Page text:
Beautiful in Belize

On February 28, 1978 I walked in the El Centro Hotel CafĂ©, Belize and met Mike and Roxanne Denoyer, managers of LighthouseReef Expeditions.  It was the beginning of a friendship that turned into 36 years of adventures beginning on the most beautiful tropic isle I have ever visited, Half Moon Cay.  I camped with Mike and Rox, the rest of their crew and guest scuba divers from various parts of the US.  The next year I came back for another three weeks.  We camped, we dove, we snorkeled, and we took pictures of the nesting red-footed booby birds.  Iguanas, softball size hermit crabs, huge land crabs, the bobbies and the frigate birds shared the island with us campers, the lighthouse keepers and three commercial fishermen.

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Half Moon Cay Lighthouse

I photographed 36 sunrises and sunsets at the island over the two years, dove the blue hole four times, once way deeper than I should have ever gone and returned home thinking it was the second best place I had ever spent time (the Atchafalaya Basin being first).  In those two trips of 3 weeks each I saw one floatplane and one boat that was not with our group. It was paradise to us.  In 1985 I sailed to Lighthouse reef from Belize City and spent a week anchor near half Moon Cay returning to the same dive sites of the 1970’s.  Still wonderful, but it was discovered as a dive destination. We saw about 15 boats that week.  Lighthouse Reef is 60 miles off the coast of Belize, so it’s a substantial trip over waters thousands of feet deep.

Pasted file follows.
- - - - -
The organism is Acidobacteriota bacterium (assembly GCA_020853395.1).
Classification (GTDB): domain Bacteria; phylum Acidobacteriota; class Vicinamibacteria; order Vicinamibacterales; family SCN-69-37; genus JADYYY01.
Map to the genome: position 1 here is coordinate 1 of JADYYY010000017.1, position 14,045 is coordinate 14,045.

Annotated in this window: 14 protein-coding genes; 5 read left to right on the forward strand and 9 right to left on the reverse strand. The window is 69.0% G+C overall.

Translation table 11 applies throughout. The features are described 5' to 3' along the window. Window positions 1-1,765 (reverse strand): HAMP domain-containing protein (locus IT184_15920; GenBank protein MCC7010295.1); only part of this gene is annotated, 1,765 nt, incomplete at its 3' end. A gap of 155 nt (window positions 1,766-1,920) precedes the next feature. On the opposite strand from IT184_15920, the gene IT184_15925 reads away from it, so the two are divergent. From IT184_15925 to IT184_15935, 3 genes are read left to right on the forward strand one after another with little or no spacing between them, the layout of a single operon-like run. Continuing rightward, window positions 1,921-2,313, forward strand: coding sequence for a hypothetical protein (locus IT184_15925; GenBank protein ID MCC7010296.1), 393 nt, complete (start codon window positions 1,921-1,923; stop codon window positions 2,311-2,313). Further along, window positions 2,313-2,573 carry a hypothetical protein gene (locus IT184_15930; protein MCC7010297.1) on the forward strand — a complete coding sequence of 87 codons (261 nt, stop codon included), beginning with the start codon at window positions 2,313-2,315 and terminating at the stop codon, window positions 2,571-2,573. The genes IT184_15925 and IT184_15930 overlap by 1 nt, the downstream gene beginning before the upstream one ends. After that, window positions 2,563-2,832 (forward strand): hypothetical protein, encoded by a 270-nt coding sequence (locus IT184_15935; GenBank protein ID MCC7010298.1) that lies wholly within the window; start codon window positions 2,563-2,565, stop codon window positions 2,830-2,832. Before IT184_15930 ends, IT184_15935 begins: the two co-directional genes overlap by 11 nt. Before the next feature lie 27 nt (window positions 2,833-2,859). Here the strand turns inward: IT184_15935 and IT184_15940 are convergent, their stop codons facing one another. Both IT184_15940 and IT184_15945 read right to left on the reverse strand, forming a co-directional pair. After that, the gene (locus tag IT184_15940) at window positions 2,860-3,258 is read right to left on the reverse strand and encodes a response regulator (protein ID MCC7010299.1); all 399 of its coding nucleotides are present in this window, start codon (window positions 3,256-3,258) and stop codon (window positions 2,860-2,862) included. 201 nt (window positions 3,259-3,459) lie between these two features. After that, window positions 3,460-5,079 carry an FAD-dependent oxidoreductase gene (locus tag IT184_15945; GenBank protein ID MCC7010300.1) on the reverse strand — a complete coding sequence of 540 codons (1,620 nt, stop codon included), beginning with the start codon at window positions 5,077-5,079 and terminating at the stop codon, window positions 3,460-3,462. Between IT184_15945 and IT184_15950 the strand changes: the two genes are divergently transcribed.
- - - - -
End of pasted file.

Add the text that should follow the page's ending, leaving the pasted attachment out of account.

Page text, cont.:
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Our dive boat was a Grand Canyon S-Rig

Just after this Christmas, I went back.  This time I stayed at fishing and diving resort on Turneffe Atoll. Turneffe is a 45 square miles mangrove atoll. It is surround by deep water.  It’s about half way from Belize City to Lighthouse Reef. Turneffe Island Resort is on a very small island, but is very comfortable with a great staff to take you fishing, diving or snorkeling.  The highlight was going back to Lighthouse Reef. It was only an all day trip, but the memories flowed back like the swallows to Capistrano. After 30 years I recognized some of the same coral trenches and caves I swam in 1978 and 1985.  The bobbies and frigates were nesting in the same zericote trees.  The only difference was the number of day tripping boats.  I saw 13 come in some with 20 divers, yet the island was still beautiful.  It’s a refuge now, the Nature conservancy being one of the supporters.  Some say you can never return to Shangri-La, I came close last week. The beauty and bounty of this island and reef ecosystems boggles the mind.

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Site of the old lighthouse 


Lunar Eclipse

The weather was perfect for Wednesday’s total lunar eclipse. The little bit of fog, low and below, did not get in the way of the clear cool skies above. In Louisiana the eclipse started early in the morning and was still partially eclipsed as the moon set over some trees at the edge of a farm in West Feliciana Parish, where I was standing with my Nikon 500mm lens. While watching the moon darken I looked up and to my left I saw the constellation Orion high in the sky.  You would never see this on a full moon night without an eclipse.